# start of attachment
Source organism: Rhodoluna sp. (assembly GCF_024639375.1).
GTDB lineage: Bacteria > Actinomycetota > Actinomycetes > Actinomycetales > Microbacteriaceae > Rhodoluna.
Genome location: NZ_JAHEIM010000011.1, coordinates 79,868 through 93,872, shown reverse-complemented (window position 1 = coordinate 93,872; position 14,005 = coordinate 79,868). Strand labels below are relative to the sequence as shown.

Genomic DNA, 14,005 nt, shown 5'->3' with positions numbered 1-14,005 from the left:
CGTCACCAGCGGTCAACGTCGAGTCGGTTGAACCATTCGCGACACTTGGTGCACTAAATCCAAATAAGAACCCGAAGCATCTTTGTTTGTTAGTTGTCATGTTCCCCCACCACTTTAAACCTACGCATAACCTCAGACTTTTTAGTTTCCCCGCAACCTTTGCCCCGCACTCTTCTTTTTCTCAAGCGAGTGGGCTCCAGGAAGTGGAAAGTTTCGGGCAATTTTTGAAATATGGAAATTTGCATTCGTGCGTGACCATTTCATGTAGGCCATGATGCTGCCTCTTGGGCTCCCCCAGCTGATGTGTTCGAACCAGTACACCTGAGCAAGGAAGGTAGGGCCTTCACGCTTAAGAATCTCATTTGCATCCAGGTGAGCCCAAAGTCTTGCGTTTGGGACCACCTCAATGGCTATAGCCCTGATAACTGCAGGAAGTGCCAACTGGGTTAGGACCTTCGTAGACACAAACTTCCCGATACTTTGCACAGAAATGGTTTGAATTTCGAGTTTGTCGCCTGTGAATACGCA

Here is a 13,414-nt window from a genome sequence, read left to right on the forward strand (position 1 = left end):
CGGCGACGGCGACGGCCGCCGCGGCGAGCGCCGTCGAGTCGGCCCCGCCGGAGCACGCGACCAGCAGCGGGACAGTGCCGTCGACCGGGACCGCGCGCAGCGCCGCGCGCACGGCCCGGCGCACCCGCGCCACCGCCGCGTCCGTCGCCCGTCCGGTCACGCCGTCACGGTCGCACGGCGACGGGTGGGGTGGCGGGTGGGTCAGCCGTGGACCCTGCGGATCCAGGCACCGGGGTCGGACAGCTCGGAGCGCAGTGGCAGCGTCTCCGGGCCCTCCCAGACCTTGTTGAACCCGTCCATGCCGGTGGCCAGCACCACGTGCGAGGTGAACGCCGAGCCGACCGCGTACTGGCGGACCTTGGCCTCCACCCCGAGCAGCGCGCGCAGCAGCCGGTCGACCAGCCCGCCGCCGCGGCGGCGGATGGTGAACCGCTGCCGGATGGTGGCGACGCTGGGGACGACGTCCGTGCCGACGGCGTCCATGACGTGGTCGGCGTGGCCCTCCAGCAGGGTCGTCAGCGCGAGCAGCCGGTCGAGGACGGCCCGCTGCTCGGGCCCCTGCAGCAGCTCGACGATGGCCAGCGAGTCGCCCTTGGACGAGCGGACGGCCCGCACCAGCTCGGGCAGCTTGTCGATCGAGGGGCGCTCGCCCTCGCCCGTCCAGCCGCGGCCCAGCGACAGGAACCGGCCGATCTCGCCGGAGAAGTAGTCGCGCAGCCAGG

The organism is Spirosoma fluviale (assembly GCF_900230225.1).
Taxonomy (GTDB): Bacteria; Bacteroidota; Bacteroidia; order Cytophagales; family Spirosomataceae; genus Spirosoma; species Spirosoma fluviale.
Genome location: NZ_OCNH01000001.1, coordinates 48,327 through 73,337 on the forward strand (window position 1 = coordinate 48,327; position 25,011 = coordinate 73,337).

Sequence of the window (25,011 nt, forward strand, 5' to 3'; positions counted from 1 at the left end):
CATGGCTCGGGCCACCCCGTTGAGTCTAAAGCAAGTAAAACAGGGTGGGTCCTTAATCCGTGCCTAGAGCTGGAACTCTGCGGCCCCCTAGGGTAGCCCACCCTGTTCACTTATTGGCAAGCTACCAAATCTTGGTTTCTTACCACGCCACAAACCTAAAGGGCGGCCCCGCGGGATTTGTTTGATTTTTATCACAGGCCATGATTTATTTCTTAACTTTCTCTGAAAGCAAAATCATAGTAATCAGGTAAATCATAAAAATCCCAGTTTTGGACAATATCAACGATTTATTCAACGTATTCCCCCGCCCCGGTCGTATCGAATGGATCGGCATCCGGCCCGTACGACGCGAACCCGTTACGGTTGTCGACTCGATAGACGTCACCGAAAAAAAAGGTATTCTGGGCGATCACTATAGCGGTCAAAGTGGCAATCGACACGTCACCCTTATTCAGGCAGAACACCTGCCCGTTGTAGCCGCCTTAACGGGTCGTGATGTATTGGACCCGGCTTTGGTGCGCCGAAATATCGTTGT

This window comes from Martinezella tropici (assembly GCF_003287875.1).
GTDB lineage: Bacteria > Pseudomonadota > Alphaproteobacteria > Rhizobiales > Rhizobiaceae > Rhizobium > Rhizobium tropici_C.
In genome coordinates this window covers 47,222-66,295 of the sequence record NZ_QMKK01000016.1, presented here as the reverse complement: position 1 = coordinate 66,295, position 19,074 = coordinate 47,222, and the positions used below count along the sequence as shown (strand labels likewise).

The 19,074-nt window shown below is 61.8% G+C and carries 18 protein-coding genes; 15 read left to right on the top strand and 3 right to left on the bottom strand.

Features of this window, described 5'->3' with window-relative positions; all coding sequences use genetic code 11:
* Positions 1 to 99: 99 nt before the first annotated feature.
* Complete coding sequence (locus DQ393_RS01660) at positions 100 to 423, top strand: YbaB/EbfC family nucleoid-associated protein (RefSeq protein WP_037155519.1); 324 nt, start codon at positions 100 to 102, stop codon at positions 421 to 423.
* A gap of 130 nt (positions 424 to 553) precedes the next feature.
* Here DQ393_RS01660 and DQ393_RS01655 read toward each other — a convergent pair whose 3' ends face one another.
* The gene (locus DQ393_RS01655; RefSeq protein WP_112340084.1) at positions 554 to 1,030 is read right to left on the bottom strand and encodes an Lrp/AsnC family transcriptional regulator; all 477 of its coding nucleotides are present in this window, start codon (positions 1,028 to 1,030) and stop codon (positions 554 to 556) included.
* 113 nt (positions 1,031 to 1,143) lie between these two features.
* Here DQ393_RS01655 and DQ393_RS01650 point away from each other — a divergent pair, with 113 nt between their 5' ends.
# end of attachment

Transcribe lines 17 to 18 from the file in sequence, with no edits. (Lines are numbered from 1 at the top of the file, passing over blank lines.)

Features of this window, described 5'->3' with window-relative positions; all coding sequences use genetic code 11:
* Positions 1 to 99: 99 nt before the first annotated feature.